A group of human rights claimants which won a class suit against late dictator Ferdinand Marcos has staked claim to the Philippine government’s civil forfeiture case involving 150 of Imelda Marcos’ prized paintings purchased through their allegedly ill-gotten wealth.
In a motion for intervention filed before the Sandiganbayan Special Division, the group represented by Zenaida Mique and Hilda Narciso asked the court to allow them to intervene in the motion for partial summary judgement filed by the Republic of the Philippines regarding the court’s resolution on the forfeiture of Imelda’s 150 paintings purchased in the 1970s-80s.
The group said while the Philippine government is staking its claim over the paintings purchased with malversed funds during the Marcos regime, the group said it also has an interest on the artworks as human rights claimants.
The group said this is because it won a class suit against Marcos in a Hawaii court which ordered the dictator’s family to indemnify some 7,000 claimants with $2 billion and $353.6 million.
The group said in December 2012, it commenced a turnover proceeding in the New York County Supreme Court against the New York Country district attorney that seized two of Imelda’s paintings and at least $15 million proceeds from a sale of a third painting.
The New York County Supreme Court later ruled that the paintings were in its custody.
The group also sued Imelda’s personal secretary Vilma Bautista and sought from her 200 paintings.
A Manhattan court would later convict Bautista of conspiracy and tax fraud and sentence her to two to six years in prison for the illegal sale in New York of Imelda’s Monet piece that disappeared after the Marcoses fled the Philippines.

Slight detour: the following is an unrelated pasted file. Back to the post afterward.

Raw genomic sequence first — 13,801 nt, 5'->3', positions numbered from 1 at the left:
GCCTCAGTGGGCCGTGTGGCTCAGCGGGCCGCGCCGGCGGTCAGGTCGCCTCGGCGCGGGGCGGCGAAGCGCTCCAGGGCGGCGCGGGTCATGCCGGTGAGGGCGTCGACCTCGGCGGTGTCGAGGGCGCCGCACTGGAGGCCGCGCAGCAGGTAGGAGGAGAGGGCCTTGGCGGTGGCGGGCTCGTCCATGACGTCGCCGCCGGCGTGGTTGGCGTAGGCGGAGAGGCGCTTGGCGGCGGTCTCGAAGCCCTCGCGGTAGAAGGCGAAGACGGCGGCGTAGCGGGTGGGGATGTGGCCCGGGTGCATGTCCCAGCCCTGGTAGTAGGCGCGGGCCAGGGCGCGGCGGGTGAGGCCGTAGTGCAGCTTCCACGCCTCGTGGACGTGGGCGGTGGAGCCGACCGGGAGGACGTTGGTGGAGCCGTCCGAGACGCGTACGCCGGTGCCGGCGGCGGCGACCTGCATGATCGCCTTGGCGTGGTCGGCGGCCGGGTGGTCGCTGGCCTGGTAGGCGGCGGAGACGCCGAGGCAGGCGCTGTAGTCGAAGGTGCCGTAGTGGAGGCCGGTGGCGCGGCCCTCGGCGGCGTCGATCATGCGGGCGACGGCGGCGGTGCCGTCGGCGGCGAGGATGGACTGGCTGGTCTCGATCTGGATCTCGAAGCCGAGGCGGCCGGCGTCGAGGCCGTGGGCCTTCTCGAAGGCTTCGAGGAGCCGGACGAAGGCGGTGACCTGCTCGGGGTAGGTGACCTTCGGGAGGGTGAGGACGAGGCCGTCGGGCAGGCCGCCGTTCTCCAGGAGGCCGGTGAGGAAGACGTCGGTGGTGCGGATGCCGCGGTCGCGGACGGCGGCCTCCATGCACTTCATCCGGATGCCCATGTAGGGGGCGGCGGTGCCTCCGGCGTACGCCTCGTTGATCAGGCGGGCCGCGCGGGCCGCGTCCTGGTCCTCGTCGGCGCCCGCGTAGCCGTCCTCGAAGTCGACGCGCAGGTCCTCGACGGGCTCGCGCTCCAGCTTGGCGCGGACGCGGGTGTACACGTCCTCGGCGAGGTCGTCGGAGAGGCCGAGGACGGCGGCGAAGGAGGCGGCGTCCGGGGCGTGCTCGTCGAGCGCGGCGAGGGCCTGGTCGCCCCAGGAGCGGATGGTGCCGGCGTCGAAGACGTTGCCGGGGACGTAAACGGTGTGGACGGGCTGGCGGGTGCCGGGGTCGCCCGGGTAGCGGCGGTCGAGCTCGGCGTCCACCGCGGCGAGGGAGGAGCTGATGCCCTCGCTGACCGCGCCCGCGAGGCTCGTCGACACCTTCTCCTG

In March 2016, the Philippine government filed a motion for partial judgement before the Sandiganbayan with regard to Marcos’ civil forfeiture case No. 141.
The motion identified Imelda’s paintings purchased in the 70s and 80s, all of which were also included in then claimants’ case against Imelda’s personal secretary Bautista in New York.
The group said the Philippine government “has not advised the (Sandiganbayan) of the pendency of the litigation in the United States over the same artwork which is the subject of the pending motion for partial summary judgement.”
“The petitioner has fraudulently failed to inform the Honorable Court that, by virtue of a formal settlement made in 1986 by the PCGG (Presidential Commission on Government), that it recouped the funds allegedly misappropriated and used to purchase most of the artwork,” the group said.
The group claimed it has a “legal interest” to intervene in the Philippine government’s motion “as they are so situated as to be adversely affected by any disposition of the property (paintings).”
It added that the New York District Attorney even filed an action for interpleader before the New York Federal Court in Feb. 2014 seeking a determination of the entitlement to the seized property and naming Imelda, the group and the Philippine government as defendants.
At least three paintings and proceeds of a fourth painting have been deposited before the federal court.
Earlier, the Sandiganbayan on Sept. 2014 ordered to confiscate Imelda’s paintings believed to be part of the family’s ill-gotten wealth, among them three similar “Madonna and Child” paintings by Michelangelo; “Femme Au Chapeau,” “Paysage,” “Jeune Femme En Rouge,” “Coupe De Fleurs,” five “Vase De Fleurs,” “Panier De Fleurs” and “Jeune Femme Shabilant” by Paule Gobillard; and a Picasso replica brass strokes.
These prized artworks have since been transferred to the authorized custodian National Museum for safekeeping.
READ: Sandigan authorizes National Museum to secure Imelda Marcos paintings
Imelda also faces 10 counts of graft before the Sandiganbayan for allegedly having pecuniary interests in various foundations set up by her and her husband to accumulate ill-gotten wealth.
Her son Sen. Bongbong Marcos, a vice presidential candidate, in an election debate denied that he has corruption allegations under his name. He also said he could not return what he does not have, pertaining to the family’s ill-gotten wealth. IDL
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